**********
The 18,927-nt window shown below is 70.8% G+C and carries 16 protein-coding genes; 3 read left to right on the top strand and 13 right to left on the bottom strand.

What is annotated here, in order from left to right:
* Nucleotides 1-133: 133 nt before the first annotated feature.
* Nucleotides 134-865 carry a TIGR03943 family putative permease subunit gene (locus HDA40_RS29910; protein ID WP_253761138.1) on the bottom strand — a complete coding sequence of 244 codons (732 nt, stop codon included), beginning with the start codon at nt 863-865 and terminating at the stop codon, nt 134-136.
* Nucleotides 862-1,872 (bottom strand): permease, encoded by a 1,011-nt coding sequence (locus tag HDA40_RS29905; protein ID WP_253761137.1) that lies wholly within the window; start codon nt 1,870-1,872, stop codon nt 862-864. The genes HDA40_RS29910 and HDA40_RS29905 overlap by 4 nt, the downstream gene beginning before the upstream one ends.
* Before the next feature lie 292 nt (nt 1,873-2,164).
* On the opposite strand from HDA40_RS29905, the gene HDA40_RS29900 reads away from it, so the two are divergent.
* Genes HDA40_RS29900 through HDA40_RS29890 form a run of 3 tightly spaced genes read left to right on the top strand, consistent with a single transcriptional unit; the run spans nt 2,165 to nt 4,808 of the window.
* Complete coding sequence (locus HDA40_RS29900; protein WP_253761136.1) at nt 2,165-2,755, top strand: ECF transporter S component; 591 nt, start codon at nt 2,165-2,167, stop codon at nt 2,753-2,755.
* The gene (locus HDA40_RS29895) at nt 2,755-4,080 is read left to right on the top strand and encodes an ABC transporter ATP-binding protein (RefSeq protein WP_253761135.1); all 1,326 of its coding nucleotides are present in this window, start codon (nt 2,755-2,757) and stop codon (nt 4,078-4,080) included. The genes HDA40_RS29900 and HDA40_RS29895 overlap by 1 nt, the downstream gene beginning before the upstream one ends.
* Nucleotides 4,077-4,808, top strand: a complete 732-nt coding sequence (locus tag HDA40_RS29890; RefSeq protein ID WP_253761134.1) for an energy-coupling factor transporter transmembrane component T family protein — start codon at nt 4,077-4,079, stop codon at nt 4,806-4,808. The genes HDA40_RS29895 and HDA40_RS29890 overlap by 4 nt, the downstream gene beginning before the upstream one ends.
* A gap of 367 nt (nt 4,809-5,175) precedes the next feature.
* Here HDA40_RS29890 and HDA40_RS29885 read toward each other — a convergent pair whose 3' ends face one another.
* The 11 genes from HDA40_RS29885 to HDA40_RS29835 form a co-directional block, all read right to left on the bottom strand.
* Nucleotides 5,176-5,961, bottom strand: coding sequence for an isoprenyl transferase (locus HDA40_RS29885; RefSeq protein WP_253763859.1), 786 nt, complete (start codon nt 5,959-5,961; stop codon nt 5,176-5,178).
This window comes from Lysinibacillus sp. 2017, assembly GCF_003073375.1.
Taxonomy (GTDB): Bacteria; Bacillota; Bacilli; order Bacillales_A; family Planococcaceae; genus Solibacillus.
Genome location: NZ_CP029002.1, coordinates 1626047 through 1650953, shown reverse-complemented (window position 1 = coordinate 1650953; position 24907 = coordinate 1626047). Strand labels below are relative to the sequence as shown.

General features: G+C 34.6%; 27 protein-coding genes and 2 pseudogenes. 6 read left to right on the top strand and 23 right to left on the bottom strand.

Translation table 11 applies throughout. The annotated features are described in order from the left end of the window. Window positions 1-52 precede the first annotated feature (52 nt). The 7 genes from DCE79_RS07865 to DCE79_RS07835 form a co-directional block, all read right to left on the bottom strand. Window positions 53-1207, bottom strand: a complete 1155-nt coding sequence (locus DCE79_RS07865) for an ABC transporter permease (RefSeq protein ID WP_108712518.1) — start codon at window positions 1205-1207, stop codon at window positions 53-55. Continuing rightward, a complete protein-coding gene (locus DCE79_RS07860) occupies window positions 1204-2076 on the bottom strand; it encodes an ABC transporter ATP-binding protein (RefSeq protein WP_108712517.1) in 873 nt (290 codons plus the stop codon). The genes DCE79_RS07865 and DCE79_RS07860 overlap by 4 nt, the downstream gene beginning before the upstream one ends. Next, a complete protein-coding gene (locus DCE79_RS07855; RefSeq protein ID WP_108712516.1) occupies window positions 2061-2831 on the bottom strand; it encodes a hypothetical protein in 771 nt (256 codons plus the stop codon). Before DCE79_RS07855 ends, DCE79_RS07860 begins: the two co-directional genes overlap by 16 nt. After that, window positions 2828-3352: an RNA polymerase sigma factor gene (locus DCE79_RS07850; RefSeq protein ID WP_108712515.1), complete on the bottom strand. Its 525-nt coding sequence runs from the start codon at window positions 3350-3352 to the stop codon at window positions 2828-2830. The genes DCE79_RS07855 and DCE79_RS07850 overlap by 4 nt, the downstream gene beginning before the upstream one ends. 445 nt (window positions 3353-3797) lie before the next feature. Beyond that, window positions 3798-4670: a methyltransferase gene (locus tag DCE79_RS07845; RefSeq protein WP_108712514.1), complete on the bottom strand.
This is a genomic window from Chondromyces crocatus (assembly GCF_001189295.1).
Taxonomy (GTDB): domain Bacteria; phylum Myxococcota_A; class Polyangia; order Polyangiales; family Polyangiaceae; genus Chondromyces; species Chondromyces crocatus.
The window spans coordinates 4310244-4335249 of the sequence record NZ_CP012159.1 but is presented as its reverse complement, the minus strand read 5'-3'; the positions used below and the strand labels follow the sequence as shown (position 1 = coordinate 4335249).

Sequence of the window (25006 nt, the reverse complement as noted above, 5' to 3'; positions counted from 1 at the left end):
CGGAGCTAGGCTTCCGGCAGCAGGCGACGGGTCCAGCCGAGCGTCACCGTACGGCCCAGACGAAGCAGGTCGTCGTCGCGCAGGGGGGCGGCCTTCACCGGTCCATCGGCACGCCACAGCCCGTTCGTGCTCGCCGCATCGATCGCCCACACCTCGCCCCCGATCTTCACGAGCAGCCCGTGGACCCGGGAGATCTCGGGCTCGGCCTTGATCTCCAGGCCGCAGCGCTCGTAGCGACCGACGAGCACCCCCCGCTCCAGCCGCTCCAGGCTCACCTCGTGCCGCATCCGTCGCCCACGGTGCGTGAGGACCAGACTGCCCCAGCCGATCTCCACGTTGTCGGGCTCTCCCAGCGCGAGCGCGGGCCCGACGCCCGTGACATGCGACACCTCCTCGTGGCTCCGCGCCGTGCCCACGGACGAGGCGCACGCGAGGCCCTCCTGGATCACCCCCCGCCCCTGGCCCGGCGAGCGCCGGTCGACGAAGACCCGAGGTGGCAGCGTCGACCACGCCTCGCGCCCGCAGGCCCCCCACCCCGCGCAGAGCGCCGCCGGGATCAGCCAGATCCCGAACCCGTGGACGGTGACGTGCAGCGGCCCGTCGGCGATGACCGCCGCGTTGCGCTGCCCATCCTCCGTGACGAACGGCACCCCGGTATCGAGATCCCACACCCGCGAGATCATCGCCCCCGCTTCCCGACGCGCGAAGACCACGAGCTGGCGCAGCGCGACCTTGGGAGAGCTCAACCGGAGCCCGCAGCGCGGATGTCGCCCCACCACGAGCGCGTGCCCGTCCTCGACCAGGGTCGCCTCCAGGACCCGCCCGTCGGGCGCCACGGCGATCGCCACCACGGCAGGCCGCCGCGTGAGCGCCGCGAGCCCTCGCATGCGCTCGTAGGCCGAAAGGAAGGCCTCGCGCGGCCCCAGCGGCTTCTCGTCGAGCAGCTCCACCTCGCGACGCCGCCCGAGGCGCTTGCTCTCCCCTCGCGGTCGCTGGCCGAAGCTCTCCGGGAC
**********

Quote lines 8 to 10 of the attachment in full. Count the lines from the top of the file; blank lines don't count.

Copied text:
* Genes HDA40_RS29900 through HDA40_RS29890 form a run of 3 tightly spaced genes read left to right on the top strand, consistent with a single transcriptional unit; the run spans nt 2,165 to nt 4,808 of the window.
* Complete coding sequence (locus HDA40_RS29900; protein WP_253761136.1) at nt 2,165-2,755, top strand: ECF transporter S component; 591 nt, start codon at nt 2,165-2,167, stop codon at nt 2,753-2,755.
* The gene (locus HDA40_RS29895) at nt 2,755-4,080 is read left to right on the top strand and encodes an ABC transporter ATP-binding protein (RefSeq protein WP_253761135.1); all 1,326 of its coding nucleotides are present in this window, start codon (nt 2,755-2,757) and stop codon (nt 4,078-4,080) included. The genes HDA40_RS29900 and HDA40_RS29895 overlap by 1 nt, the downstream gene beginning before the upstream one ends.